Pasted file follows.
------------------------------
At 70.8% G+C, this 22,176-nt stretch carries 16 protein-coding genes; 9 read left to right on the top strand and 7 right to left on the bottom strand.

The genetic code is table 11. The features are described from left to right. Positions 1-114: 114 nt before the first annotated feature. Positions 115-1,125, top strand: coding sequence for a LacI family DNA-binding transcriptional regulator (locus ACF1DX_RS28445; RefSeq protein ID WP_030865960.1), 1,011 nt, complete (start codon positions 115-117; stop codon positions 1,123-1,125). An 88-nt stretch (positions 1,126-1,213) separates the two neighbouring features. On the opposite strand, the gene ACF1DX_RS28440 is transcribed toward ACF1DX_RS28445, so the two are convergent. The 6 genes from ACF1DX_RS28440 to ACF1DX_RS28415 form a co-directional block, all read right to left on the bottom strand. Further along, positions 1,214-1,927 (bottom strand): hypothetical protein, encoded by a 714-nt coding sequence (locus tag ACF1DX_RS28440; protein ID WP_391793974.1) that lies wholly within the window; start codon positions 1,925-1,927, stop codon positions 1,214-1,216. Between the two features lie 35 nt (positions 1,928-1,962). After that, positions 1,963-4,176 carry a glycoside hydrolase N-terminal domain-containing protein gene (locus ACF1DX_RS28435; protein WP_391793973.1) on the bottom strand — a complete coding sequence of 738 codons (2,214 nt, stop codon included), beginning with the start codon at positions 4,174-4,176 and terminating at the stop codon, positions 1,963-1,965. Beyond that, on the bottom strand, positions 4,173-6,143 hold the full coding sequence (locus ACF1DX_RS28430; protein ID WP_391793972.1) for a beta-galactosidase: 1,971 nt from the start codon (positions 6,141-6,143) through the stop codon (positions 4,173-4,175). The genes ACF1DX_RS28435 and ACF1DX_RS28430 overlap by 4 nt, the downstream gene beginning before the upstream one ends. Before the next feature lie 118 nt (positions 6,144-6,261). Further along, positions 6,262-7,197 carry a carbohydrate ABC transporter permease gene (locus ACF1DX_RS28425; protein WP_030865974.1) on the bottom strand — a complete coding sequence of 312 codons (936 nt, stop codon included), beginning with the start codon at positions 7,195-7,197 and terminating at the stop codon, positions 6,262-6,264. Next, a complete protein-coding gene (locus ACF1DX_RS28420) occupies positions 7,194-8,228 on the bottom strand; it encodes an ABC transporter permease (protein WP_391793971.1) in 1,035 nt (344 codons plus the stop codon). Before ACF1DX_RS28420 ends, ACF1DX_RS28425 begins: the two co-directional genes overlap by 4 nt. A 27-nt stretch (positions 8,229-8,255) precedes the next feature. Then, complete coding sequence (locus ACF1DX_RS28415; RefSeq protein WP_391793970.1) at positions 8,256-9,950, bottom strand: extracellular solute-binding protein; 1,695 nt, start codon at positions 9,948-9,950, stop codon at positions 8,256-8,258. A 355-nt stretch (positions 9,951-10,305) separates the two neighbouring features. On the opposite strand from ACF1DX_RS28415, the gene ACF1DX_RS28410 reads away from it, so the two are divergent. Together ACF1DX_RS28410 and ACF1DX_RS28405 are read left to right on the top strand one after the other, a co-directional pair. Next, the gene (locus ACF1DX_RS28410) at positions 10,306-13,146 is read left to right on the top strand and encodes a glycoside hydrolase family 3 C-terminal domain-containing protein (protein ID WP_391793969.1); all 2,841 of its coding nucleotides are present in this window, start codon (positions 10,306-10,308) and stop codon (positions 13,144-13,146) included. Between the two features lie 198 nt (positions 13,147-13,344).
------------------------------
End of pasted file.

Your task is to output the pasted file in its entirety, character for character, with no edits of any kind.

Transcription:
At 70.8% G+C, this 22,176-nt stretch carries 16 protein-coding genes; 9 read left to right on the top strand and 7 right to left on the bottom strand.

The genetic code is table 11. The features are described from left to right. Positions 1-114: 114 nt before the first annotated feature. Positions 115-1,125, top strand: coding sequence for a LacI family DNA-binding transcriptional regulator (locus ACF1DX_RS28445; RefSeq protein ID WP_030865960.1), 1,011 nt, complete (start codon positions 115-117; stop codon positions 1,123-1,125). An 88-nt stretch (positions 1,126-1,213) separates the two neighbouring features. On the opposite strand, the gene ACF1DX_RS28440 is transcribed toward ACF1DX_RS28445, so the two are convergent. The 6 genes from ACF1DX_RS28440 to ACF1DX_RS28415 form a co-directional block, all read right to left on the bottom strand. Further along, positions 1,214-1,927 (bottom strand): hypothetical protein, encoded by a 714-nt coding sequence (locus tag ACF1DX_RS28440; protein ID WP_391793974.1) that lies wholly within the window; start codon positions 1,925-1,927, stop codon positions 1,214-1,216. Between the two features lie 35 nt (positions 1,928-1,962). After that, positions 1,963-4,176 carry a glycoside hydrolase N-terminal domain-containing protein gene (locus ACF1DX_RS28435; protein WP_391793973.1) on the bottom strand — a complete coding sequence of 738 codons (2,214 nt, stop codon included), beginning with the start codon at positions 4,174-4,176 and terminating at the stop codon, positions 1,963-1,965. Beyond that, on the bottom strand, positions 4,173-6,143 hold the full coding sequence (locus ACF1DX_RS28430; protein ID WP_391793972.1) for a beta-galactosidase: 1,971 nt from the start codon (positions 6,141-6,143) through the stop codon (positions 4,173-4,175). The genes ACF1DX_RS28435 and ACF1DX_RS28430 overlap by 4 nt, the downstream gene beginning before the upstream one ends. Before the next feature lie 118 nt (positions 6,144-6,261). Further along, positions 6,262-7,197 carry a carbohydrate ABC transporter permease gene (locus ACF1DX_RS28425; protein WP_030865974.1) on the bottom strand — a complete coding sequence of 312 codons (936 nt, stop codon included), beginning with the start codon at positions 7,195-7,197 and terminating at the stop codon, positions 6,262-6,264. Next, a complete protein-coding gene (locus ACF1DX_RS28420) occupies positions 7,194-8,228 on the bottom strand; it encodes an ABC transporter permease (protein WP_391793971.1) in 1,035 nt (344 codons plus the stop codon). Before ACF1DX_RS28420 ends, ACF1DX_RS28425 begins: the two co-directional genes overlap by 4 nt. A 27-nt stretch (positions 8,229-8,255) precedes the next feature. Then, complete coding sequence (locus ACF1DX_RS28415; RefSeq protein WP_391793970.1) at positions 8,256-9,950, bottom strand: extracellular solute-binding protein; 1,695 nt, start codon at positions 9,948-9,950, stop codon at positions 8,256-8,258. A 355-nt stretch (positions 9,951-10,305) separates the two neighbouring features. On the opposite strand from ACF1DX_RS28415, the gene ACF1DX_RS28410 reads away from it, so the two are divergent. Together ACF1DX_RS28410 and ACF1DX_RS28405 are read left to right on the top strand one after the other, a co-directional pair. Next, the gene (locus ACF1DX_RS28410) at positions 10,306-13,146 is read left to right on the top strand and encodes a glycoside hydrolase family 3 C-terminal domain-containing protein (protein ID WP_391793969.1); all 2,841 of its coding nucleotides are present in this window, start codon (positions 10,306-10,308) and stop codon (positions 13,144-13,146) included. Between the two features lie 198 nt (positions 13,147-13,344).